The Bolczów (Bolzenschloss) castle, Janowice Wielkie
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The Bolczów (Bolzenschloss) castle

Janowice Wielkie


One of the most picturesque and unique mountain castles in the Sudety mountains, in a state of permanent ruin since the 17th century. This relatively small complex designed on an extremely irregular plan retains a clear functional layout with its peripheral walls, courtyards as well as stone stairs and passages connecting the individual parts of the structure. The castle makes a perfect use of the shape and defensive features of the surrounding terrain, which has also contributed to its popularity as a scenic viewpoint from the first half of the 19th century onwards.


Erected most likely in the years 1371-86, the castle was first mentioned in written sources in 1375 as the property of a knight known as Clericus Bolze, a burgrave from the nearby Sokolec castle with links to the court of the dukes of Świdnica. Having been overrun by the Hussites, the castle was besieged and destroyed by the armies gathered by the town of Świdnica in 1433. Having been reconstructed by Hans Dippold von Burghaus in 1517-18, the castle changed ownership on several occasions throughout the first half of the 16th century. In years 1537-43, the owner of the castle was Justus Decjusz, the secretary of the king Sigismund I the Old, whose other occupations were those of a financier and mint facility administrator. While investing in the mining facilities in Miedzianka, he also acquired the Bolczów castle, ordering extension works to be performed which resulted in the castle being redesigned in the Renaissance style. The castle also provided protection to the Miedzianka mining facilities. During the Thirty Years’ War, the castle served as a safe haven for the local population; in the end, however, the castle was overrun by the Swedish forces led by general Torstensohn on two occasions in 1645; on December 6 of the same year, the Swedes, forced to retreat, have decided to set the castle on fire. The resulting blaze swept across the entire castle, which has never been rebuilt. In years 1837 and 1848, the ruins were cleared from the rubble and partially restored at the initiative of count von Stolberg-Wernigerode from Janowice, who saw the castle’s growing popularity with tourists. Towards the end of the 19th century, a small tourist hostel and tavern was erected alongside the wall which closes off the courtyard of the upper castle; somewhat misleadingly, these amenities were being advertised as being located in the former Knights’ Hall. Further works intended to secure the edifice against further damage were also performed. During the early 20th century, the gatehouse was adapted to serve as a youth hostel.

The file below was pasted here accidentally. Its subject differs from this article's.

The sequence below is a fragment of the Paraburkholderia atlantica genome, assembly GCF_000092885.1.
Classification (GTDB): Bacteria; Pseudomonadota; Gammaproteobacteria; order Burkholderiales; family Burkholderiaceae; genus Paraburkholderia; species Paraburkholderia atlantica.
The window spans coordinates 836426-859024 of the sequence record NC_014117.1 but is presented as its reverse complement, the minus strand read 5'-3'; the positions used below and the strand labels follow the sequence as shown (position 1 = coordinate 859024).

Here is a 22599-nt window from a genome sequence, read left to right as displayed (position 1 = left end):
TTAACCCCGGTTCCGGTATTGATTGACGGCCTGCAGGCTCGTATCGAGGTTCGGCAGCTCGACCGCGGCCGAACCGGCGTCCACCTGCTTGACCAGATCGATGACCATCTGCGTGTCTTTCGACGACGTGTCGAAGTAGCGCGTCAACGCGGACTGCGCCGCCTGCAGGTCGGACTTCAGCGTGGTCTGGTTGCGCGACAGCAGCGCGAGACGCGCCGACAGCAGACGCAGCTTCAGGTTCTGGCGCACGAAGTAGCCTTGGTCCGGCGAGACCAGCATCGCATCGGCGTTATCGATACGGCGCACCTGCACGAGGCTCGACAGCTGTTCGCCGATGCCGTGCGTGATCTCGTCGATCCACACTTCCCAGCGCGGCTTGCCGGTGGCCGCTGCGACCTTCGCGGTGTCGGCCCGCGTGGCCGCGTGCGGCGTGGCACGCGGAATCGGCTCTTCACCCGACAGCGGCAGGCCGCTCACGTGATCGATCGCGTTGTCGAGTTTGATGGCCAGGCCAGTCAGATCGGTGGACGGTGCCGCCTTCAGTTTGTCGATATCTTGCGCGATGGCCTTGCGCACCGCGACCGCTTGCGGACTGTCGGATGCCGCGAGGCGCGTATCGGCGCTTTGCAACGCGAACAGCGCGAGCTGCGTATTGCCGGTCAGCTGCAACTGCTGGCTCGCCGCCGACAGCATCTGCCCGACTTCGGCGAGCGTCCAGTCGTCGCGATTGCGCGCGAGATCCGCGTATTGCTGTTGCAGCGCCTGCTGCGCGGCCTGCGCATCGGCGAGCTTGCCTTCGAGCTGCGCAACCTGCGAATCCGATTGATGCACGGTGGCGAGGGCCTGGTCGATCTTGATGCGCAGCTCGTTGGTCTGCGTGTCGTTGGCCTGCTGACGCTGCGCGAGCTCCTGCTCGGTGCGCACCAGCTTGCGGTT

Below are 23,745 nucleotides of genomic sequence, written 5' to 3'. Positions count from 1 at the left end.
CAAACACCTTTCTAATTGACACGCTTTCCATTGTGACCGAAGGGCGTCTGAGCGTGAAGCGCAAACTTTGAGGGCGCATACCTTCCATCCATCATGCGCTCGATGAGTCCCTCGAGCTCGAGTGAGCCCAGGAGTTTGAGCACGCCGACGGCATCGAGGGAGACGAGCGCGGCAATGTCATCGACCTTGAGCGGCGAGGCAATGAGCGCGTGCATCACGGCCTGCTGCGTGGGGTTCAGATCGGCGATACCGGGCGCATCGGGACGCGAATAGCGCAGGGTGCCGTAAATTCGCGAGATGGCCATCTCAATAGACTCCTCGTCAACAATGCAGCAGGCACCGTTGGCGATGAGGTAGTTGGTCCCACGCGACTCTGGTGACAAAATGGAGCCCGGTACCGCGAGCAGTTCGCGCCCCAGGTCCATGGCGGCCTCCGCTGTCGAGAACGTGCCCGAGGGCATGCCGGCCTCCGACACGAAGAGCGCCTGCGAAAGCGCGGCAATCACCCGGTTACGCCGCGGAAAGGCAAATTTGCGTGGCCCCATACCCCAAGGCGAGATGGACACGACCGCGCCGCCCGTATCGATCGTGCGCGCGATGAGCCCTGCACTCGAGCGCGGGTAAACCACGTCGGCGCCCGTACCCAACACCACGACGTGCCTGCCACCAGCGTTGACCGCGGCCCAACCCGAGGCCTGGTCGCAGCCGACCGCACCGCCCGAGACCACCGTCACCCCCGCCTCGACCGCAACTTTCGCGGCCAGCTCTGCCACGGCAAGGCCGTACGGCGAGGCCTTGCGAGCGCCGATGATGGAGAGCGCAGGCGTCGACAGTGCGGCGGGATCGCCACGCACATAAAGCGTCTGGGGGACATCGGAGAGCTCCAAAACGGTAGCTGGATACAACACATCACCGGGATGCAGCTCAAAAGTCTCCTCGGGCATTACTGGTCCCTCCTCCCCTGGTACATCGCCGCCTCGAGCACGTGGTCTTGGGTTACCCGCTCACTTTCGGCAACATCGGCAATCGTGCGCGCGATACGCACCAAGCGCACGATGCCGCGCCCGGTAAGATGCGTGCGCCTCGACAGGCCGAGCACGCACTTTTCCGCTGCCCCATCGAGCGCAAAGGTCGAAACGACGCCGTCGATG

After 1945, the hostel and tavern were abandoned, while the condition of the castle itself, left without any supervision, has worsened significantly. In 1965, the self-sown vegetation was removed and the site was cleared from debris. The top section of the walls was likewise cleared from the rubble, with a new bridge and gate being added during the same period.